Prime Minister Joseph Muscat has confirmed that a leaked video showing himself and his wife Michelle dancing at the Girgenti Palace was filmed during an event to celebrate his 45th birthday.
The viral video shows Joseph Muscat jumping up and down and chanting to the Labour Party classic “Ma Tagħmlu Xejn…” while his wife Michelle dances in front of him and waves a bottle of champagne. The Prime Minister’s daughters and parents are also visible in the video.
Independent MEP candidate Arnold Cassola requested an investigation by the Electoral Commissioner and the new Standards Commissioner last February into whether a state property was used by a political party in breach of the law regulating party financing.
However, in his first major decision since his recent appointment, Standards Commissioner George Hyzler ruled today that the party in no way breaches ethical guidelines for ministers and political parties.
“The Prime Minister confirmed in an email that this was a private party held to celebrate his 45th birthday and that no public funds were used,” Hyzler said.
While the ministerial code of ethics obliges ministers and parliamentary secretaries to adhere to the highest ethical standards in their personal lives, Hyzler rejected that this code was breached, arguing that the video was most probably leaked without Muscat having been informed beforehand.
As for Cassola’s argument that the use of Girgenti Palace was in breach of the party financing law, Hyzler noted that this was a private event, not a political one.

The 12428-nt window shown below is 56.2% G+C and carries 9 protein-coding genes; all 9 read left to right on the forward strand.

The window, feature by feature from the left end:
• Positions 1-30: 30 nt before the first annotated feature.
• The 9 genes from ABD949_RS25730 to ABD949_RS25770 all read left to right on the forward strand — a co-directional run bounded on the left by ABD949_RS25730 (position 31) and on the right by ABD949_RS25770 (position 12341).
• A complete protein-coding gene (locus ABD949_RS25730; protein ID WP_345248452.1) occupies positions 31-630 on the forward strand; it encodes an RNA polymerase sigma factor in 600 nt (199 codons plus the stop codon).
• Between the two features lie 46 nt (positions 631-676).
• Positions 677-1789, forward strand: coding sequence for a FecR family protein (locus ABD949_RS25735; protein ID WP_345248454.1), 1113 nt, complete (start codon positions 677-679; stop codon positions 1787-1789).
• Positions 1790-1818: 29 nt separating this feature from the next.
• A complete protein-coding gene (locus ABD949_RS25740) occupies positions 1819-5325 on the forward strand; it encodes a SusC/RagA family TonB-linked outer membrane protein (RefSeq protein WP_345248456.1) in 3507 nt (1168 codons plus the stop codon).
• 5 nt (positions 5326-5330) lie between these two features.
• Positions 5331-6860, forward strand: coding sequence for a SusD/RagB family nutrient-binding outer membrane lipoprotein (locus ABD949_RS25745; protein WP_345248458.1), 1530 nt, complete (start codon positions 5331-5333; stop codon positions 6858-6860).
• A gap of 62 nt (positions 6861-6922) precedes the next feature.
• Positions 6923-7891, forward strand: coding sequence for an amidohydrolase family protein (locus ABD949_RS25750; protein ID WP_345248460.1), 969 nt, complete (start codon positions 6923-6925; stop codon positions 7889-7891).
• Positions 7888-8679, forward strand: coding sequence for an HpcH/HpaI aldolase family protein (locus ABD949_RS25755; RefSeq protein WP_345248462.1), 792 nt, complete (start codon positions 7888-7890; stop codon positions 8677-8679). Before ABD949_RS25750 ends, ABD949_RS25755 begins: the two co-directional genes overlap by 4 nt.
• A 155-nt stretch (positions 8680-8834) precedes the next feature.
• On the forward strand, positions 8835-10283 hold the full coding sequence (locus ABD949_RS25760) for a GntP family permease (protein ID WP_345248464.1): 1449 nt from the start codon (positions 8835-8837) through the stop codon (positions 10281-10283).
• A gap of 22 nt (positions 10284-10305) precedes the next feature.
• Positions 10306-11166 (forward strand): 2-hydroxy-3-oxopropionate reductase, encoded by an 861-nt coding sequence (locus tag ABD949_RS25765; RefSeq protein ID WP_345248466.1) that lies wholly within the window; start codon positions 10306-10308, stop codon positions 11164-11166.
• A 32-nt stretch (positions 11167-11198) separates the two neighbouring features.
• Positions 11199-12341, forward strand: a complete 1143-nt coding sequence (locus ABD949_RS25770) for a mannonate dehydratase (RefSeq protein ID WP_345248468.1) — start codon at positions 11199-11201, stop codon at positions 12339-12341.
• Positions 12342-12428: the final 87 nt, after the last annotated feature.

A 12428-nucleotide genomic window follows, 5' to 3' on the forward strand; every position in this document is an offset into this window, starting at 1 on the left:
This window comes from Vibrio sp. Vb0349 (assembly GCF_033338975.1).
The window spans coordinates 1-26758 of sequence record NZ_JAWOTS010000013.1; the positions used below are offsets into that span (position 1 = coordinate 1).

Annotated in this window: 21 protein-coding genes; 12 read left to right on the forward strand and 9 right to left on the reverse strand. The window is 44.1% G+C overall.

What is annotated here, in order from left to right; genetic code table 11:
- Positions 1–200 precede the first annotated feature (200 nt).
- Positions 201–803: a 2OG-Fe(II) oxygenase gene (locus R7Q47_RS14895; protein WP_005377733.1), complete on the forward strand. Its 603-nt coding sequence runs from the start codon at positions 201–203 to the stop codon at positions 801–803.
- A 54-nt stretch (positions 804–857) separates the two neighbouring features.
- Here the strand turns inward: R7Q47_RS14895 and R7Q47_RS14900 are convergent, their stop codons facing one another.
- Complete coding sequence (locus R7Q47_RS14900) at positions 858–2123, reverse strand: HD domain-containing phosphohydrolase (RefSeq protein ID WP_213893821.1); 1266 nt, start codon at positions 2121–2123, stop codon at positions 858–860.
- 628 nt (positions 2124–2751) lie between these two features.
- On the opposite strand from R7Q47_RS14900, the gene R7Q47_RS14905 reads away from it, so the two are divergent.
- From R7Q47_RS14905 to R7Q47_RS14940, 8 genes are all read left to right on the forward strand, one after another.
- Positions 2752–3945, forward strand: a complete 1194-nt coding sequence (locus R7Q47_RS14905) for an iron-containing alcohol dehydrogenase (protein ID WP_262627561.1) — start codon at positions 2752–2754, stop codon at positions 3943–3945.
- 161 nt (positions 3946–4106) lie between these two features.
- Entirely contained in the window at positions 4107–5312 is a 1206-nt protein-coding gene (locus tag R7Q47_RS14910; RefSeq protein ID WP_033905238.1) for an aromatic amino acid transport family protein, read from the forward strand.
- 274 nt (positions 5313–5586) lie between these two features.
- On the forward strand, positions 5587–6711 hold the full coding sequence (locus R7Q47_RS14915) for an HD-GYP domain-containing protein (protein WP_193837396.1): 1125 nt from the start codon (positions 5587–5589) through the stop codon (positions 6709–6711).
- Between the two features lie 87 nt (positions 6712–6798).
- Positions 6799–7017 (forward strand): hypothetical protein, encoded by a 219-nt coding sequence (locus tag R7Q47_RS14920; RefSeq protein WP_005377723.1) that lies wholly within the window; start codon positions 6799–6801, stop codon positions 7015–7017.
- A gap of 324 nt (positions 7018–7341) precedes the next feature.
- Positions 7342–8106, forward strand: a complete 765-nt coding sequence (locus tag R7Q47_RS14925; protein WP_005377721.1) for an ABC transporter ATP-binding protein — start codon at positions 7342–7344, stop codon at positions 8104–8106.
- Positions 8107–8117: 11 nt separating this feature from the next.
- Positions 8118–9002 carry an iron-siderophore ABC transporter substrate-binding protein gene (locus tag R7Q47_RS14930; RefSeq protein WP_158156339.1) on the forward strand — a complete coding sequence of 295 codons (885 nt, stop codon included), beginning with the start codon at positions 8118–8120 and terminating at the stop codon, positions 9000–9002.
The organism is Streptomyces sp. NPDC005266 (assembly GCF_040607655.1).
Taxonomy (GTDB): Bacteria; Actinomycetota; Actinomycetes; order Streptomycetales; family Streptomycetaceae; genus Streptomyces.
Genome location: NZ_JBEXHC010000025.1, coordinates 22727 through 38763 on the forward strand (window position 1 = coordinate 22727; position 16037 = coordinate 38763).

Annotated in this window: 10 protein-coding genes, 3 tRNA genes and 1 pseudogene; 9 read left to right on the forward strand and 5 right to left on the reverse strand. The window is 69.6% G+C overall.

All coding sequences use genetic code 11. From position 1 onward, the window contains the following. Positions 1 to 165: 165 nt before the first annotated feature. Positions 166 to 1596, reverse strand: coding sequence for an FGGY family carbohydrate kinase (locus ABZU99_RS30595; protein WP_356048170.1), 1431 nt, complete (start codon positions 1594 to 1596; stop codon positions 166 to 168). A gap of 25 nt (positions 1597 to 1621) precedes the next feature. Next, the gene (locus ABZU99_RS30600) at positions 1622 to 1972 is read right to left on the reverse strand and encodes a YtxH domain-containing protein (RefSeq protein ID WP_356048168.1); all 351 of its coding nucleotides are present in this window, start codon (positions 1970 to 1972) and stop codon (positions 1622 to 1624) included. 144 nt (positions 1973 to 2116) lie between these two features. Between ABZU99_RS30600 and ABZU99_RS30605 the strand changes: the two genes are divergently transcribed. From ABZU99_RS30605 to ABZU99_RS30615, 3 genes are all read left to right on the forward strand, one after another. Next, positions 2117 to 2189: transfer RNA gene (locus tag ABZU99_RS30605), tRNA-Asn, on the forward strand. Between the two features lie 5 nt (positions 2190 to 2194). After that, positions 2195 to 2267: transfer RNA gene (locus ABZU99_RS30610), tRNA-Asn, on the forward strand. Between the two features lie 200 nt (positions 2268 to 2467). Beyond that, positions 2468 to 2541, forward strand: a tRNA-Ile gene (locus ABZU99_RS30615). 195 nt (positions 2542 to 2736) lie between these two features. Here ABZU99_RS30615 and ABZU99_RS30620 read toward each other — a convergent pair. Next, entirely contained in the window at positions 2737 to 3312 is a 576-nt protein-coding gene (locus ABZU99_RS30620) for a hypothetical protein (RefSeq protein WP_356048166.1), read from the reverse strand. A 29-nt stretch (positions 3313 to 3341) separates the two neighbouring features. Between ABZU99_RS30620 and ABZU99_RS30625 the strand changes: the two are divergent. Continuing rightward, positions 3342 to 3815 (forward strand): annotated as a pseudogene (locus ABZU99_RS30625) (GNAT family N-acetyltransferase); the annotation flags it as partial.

This is George Hyzler (left)’s first major decision as Standards Commissioner
“Just because an action may irritate some people doesn’t necessarily mean that it amounts to an ethical breach. Therefore, in my opinion, having fun in your own house within the limits of decency cannot be considered as an action that must be censured.”
“The right to live in a state residence should also come with the right to organise private parties and activities in it for relatives and friends. If the guests sing a partisan song, this is no way means that the activity would have gone from being a private event to a political one.”
Cassola criticised Hyzler’s ruling, warning that it will only “fuel politicians to keep abusing of their influential positions at the cost of the people”.
“The only little bit of comfort I can take from this ruling is that it acknowledges that the song that was song was a partisan one,” he said. “However, it shocks me that [Hyzler] finds no problem with [Muscat] singing a partisan song in a state residence.”